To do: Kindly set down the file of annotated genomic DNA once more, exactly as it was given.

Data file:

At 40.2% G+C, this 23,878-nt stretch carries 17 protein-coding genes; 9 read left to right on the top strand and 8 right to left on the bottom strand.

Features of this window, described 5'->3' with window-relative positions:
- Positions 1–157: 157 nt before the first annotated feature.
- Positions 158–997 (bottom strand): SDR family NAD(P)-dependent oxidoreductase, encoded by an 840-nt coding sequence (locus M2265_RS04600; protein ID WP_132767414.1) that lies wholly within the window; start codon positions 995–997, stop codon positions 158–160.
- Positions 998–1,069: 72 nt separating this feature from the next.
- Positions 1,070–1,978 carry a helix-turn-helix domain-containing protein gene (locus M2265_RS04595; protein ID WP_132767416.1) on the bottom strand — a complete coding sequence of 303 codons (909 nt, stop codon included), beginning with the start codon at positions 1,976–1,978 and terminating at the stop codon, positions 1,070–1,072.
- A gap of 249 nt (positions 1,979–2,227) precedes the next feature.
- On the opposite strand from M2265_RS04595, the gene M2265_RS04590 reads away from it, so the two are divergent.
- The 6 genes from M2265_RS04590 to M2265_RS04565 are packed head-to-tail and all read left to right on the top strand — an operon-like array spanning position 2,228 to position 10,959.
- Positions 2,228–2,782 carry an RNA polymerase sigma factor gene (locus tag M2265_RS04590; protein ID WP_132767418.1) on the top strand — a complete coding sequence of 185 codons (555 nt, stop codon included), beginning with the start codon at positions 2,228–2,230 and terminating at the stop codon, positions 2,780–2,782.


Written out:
At 40.2% G+C, this 23,878-nt stretch carries 17 protein-coding genes; 9 read left to right on the top strand and 8 right to left on the bottom strand.

Features of this window, described 5'->3' with window-relative positions:
- Positions 1–157: 157 nt before the first annotated feature.
- Positions 158–997 (bottom strand): SDR family NAD(P)-dependent oxidoreductase, encoded by an 840-nt coding sequence (locus M2265_RS04600; protein ID WP_132767414.1) that lies wholly within the window; start codon positions 995–997, stop codon positions 158–160.
- Positions 998–1,069: 72 nt separating this feature from the next.
- Positions 1,070–1,978 carry a helix-turn-helix domain-containing protein gene (locus M2265_RS04595; protein ID WP_132767416.1) on the bottom strand — a complete coding sequence of 303 codons (909 nt, stop codon included), beginning with the start codon at positions 1,976–1,978 and terminating at the stop codon, positions 1,070–1,072.
- A gap of 249 nt (positions 1,979–2,227) precedes the next feature.
- On the opposite strand from M2265_RS04595, the gene M2265_RS04590 reads away from it, so the two are divergent.
- The 6 genes from M2265_RS04590 to M2265_RS04565 are packed head-to-tail and all read left to right on the top strand — an operon-like array spanning position 2,228 to position 10,959.
- Positions 2,228–2,782 carry an RNA polymerase sigma factor gene (locus tag M2265_RS04590; protein ID WP_132767418.1) on the top strand — a complete coding sequence of 185 codons (555 nt, stop codon included), beginning with the start codon at positions 2,228–2,230 and terminating at the stop codon, positions 2,780–2,782.